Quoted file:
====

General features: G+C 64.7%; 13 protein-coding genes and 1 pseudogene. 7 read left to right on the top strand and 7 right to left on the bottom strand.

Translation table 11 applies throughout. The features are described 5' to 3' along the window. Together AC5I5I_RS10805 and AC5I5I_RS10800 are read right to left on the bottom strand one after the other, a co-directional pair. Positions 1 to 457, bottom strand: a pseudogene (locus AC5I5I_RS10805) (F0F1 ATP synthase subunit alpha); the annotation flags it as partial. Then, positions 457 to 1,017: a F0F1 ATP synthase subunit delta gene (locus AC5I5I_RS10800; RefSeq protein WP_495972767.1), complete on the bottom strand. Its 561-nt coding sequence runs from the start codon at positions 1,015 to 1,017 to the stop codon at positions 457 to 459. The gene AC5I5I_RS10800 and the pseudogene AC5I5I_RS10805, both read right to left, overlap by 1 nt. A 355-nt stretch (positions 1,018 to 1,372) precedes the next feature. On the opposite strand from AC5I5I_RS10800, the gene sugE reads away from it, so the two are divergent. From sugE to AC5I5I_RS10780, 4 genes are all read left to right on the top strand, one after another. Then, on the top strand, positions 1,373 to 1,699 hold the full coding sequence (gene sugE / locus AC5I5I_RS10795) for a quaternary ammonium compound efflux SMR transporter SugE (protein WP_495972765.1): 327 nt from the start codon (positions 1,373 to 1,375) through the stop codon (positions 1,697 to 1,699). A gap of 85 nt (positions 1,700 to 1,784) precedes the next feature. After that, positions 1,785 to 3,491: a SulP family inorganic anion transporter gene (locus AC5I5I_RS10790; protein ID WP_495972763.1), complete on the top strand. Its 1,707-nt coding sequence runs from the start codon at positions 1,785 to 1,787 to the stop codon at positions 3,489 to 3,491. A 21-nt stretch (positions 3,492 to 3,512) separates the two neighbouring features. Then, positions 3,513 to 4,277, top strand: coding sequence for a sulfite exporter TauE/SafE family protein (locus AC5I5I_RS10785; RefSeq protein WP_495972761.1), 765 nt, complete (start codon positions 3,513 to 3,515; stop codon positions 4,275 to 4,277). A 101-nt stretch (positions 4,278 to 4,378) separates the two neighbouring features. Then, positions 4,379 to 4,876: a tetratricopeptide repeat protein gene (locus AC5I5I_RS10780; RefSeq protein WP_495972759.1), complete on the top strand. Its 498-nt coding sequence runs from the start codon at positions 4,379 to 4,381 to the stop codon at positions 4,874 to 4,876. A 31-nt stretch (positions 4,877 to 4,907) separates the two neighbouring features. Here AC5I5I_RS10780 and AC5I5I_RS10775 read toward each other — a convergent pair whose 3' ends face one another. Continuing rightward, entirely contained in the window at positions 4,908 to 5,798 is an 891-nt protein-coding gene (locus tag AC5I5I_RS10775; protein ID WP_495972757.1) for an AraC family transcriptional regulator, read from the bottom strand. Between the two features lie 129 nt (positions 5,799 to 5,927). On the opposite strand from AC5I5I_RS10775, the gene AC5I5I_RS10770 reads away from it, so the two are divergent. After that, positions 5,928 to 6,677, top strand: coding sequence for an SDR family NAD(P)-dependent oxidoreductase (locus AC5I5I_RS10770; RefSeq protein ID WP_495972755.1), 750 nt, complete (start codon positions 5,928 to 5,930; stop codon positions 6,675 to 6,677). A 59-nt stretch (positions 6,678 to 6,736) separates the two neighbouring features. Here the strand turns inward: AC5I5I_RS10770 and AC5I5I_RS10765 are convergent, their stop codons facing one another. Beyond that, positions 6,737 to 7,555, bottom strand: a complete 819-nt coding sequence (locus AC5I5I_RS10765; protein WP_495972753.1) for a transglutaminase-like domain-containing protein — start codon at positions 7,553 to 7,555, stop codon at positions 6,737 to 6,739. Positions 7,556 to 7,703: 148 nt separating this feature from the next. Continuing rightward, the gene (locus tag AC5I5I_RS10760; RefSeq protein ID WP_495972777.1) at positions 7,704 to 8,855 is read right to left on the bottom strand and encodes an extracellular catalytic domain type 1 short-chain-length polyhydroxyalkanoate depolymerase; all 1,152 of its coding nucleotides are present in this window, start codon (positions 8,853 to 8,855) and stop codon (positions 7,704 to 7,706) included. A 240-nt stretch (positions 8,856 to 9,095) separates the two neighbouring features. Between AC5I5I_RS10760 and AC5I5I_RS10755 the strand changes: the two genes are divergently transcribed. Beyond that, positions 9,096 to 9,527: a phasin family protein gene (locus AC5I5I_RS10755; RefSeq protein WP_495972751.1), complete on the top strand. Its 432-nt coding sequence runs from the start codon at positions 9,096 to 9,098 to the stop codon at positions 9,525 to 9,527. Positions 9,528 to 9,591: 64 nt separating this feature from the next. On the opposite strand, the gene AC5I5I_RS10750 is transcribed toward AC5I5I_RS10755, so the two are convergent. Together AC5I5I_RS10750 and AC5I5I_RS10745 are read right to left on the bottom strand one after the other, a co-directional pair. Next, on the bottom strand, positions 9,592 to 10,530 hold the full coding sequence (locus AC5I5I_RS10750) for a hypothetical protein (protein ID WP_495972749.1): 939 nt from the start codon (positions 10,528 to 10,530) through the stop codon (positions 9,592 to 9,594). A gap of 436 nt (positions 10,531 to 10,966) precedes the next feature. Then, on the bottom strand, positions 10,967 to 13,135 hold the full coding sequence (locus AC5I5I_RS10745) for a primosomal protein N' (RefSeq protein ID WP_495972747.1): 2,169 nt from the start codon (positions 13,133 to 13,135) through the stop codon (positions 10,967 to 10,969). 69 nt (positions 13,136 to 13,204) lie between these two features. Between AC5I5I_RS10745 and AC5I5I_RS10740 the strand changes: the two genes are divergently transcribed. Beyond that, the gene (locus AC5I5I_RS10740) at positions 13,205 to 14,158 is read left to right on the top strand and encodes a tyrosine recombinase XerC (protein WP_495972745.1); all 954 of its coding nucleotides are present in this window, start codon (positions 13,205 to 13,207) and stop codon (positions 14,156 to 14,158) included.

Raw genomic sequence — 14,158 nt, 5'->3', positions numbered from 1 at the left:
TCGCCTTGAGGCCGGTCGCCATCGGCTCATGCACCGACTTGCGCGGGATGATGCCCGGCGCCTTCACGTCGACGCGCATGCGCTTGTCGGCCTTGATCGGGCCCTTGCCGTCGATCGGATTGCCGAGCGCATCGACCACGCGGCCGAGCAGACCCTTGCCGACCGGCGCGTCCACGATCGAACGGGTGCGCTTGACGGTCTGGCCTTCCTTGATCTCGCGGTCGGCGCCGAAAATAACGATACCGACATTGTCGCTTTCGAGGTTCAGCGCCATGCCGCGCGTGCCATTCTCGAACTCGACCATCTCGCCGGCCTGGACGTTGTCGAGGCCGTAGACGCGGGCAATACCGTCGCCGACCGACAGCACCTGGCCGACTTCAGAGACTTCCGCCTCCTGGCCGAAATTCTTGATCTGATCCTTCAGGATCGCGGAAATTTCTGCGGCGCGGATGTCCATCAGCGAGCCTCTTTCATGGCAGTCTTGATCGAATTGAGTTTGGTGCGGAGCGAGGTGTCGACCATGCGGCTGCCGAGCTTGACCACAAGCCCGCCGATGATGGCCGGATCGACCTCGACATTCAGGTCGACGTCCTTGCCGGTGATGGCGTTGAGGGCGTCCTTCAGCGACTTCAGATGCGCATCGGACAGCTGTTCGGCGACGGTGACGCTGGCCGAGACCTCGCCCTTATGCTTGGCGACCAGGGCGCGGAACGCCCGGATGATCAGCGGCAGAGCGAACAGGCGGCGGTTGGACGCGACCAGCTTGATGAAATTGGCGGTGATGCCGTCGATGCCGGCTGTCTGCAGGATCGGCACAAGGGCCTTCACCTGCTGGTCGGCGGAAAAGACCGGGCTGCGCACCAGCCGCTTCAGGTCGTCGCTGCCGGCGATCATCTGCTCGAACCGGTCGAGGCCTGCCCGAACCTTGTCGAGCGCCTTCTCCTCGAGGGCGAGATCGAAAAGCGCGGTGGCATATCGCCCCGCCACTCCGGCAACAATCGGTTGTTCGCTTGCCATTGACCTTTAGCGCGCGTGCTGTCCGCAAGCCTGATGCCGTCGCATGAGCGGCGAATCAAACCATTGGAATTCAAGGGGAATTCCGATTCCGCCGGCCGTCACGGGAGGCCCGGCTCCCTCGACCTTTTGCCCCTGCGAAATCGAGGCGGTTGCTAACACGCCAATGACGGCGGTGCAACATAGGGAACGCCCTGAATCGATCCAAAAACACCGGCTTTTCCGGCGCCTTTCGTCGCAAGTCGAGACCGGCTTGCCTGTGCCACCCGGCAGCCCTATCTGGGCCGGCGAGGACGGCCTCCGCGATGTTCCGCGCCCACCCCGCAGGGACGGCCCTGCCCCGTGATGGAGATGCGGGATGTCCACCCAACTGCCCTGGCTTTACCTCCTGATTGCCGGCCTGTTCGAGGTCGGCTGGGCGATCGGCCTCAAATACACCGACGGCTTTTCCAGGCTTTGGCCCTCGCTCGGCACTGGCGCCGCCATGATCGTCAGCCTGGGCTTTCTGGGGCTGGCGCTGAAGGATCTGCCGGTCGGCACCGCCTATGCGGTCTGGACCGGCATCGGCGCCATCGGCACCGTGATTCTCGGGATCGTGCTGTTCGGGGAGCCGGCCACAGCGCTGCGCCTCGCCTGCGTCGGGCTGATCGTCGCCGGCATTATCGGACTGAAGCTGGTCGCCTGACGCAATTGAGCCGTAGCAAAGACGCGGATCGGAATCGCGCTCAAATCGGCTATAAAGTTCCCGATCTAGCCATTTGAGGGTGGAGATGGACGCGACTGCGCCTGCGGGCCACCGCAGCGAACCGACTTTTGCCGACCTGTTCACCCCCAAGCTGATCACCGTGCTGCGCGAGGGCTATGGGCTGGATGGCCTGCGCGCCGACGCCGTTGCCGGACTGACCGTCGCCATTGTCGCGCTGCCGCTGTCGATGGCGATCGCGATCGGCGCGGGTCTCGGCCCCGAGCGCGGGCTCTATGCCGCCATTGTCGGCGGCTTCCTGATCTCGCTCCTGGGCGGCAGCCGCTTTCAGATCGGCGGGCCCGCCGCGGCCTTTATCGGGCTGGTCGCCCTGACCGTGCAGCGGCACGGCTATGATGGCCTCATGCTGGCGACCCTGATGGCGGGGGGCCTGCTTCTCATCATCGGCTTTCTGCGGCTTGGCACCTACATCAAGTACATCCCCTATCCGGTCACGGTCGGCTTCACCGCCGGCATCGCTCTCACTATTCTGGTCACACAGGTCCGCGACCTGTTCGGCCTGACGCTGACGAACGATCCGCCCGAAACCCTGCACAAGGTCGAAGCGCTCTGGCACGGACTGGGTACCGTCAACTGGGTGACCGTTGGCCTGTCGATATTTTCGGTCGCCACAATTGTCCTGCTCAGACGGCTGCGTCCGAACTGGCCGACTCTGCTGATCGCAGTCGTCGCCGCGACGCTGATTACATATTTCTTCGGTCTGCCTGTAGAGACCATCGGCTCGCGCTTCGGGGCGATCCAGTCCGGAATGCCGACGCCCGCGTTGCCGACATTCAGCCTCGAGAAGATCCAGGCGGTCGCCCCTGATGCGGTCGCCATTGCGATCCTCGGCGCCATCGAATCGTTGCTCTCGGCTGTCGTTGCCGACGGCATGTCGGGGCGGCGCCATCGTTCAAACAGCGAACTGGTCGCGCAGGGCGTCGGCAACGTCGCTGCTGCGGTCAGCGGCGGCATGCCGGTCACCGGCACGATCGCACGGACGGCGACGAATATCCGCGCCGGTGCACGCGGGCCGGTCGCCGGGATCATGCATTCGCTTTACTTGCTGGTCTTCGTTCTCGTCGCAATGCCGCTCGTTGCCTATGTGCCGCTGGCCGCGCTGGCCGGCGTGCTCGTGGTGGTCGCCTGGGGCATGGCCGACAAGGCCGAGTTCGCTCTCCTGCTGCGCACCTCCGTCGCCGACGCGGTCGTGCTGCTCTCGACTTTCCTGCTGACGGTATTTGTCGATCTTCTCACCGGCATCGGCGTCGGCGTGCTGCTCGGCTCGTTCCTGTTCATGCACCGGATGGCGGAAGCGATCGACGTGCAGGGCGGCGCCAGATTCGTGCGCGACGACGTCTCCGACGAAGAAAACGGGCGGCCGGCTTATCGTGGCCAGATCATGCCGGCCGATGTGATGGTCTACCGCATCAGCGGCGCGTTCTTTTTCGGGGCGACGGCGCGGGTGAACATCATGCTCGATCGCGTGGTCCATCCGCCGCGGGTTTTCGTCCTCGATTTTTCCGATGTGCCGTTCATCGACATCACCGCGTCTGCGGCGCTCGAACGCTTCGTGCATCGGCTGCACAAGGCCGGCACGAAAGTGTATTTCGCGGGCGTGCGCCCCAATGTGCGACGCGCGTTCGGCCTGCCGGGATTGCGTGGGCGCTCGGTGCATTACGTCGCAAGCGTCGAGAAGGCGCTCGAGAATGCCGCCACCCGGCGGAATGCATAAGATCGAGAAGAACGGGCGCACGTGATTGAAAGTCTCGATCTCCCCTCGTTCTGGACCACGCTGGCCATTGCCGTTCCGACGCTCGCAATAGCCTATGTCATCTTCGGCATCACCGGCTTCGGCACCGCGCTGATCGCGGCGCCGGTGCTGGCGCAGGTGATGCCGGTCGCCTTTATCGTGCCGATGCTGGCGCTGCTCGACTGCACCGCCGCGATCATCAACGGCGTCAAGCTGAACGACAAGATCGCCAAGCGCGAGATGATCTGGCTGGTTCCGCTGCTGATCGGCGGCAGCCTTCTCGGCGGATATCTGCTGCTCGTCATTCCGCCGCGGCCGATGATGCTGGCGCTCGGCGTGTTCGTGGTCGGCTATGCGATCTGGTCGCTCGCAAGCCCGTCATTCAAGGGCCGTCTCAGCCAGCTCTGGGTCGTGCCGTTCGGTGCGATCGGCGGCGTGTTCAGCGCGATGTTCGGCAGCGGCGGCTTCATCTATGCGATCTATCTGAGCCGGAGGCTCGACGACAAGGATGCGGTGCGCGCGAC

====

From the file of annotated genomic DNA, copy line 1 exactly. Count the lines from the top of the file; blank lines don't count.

General features: G+C 64.7%; 13 protein-coding genes and 1 pseudogene. 7 read left to right on the top strand and 7 right to left on the bottom strand.